Torchwood begins a ten episode series on July 8. (Comments here include some spoilers which have been included in interviews with cast and crew.) This season, Torchwood will also be shown in the United States on Starz. The series has been set up to make it easy for American viewers who have not watched Torchwood in the past to start here. The series started as a spin off of Doctor Who.
The premise is pretty simple with Torchwood having been an agency to fight threats from aliens and other unknown entities. It was initially formed by Queen Victoria in 1879 to protect us against the Doctor. In recent years, Captain Jack Harkness, a former companion of the Doctor who is immortal, has run a newer version of the organization. The first season started with the recruitment of policewoman Gwen Cooper (played by Eve Myles).
The first two seasons of Torchwood were comparable to stand-alone episodes of shows such as The X Files and Fringe while the third season contained a single story, Children of Earth. By the end of Children of Earth, Torchwood’s facilities were destroyed and only Jack and Gwen remained alive, leaving them open to reinvent the show for American audiences.
Changing the format to season long stories helps solve one of the problems of shows such as X-Files. A continuing mythology is more interesting, but if drawn out too long, as on X-Files, can get to the point where it no longer makes sense. Changing to stories with five to ten episodes provides the benefits of a continuing story line, but allows for resolution before it goes on too long.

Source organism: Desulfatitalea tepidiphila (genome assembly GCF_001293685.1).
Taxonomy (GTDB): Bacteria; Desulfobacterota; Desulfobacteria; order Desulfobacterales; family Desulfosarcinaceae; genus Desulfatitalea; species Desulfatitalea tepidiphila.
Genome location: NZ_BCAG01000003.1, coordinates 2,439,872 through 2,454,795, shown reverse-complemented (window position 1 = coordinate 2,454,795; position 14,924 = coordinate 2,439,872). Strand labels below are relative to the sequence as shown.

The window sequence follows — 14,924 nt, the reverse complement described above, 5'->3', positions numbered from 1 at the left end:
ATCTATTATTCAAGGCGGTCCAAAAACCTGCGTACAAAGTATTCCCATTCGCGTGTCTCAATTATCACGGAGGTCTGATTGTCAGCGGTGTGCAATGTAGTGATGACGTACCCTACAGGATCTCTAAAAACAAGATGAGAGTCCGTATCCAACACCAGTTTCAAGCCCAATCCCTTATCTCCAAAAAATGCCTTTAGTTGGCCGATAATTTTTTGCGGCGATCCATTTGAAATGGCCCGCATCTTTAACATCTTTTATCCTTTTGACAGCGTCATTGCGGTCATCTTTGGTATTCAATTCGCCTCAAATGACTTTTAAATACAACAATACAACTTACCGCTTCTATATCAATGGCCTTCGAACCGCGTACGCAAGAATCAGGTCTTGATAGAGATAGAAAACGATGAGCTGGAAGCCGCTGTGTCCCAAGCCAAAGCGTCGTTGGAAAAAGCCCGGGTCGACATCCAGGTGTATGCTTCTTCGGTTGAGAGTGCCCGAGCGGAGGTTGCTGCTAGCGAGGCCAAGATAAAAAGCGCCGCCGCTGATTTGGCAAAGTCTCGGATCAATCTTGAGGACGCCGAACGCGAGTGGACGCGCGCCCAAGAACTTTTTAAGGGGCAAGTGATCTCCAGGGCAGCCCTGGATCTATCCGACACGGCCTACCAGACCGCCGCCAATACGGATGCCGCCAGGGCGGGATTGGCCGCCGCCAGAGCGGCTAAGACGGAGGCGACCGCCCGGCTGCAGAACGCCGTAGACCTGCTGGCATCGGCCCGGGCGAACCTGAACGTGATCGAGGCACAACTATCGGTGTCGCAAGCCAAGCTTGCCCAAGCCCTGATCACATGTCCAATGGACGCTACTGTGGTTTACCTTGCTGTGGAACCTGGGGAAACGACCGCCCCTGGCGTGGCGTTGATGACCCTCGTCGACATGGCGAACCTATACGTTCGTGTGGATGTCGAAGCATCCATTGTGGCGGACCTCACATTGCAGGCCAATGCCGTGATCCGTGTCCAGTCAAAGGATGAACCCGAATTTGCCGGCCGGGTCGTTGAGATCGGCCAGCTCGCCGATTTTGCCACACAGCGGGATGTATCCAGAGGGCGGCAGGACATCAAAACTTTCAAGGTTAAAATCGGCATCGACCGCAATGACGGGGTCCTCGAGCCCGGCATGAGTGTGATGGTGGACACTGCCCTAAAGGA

Torchwood: Miracle Day is about a miracle happening on earth–nobody dies. There is also one twist. Captain Jack, who is normally immortal, can die. SFX interviewed show runner Russel T. Davies. Here is a portion:
SFX: The basic concept of Miracle Day – the end of death – is massive. It changes religion, economics… You could run with that in a hundred different directions!
“You’re right, and we sat in a room for a long time all talking about those consequences.”
SFX: No death means no consequences, so I could imagine a three-minute-warning scenario where everyone’s looting and having sex in the streets!
“Well, in episode three there’s a great scene where Gwen and [CIA analyst] Esther walk through Washington at night, and it’s kind of a wild atmosphere, because half of the world is out drinking and the other half are at home praying, so we are acknowledging that sort of stuff. But at the same time, I think you should never forget that during the greatest national crises people just go to work, and go home, and get on with it. If this really happened, you and I would just carry on as normal. If something conceptual and huge has happened, nonetheless, you’ve got a deadline tomorrow, and I need to go to work and write a script tomorrow, and if our granddad is ill in bed, he’s still ill. So it’s a very unusual concept, in that it’s hard to dramatise in many ways. That’s why I like it. It’s a very powerful concept, because it takes hold subtly, and you have to find ways to dramatise it, because it’s not immediately obvious. The overpopulation isn’t obvious – it’s not like an extra 200 million people land on Earth today. So it’s unusual in that sense, and it’s been fun to dramatise and really challenging. And we’re still telling a great big rattling thriller, so you find ways to dramatise that.”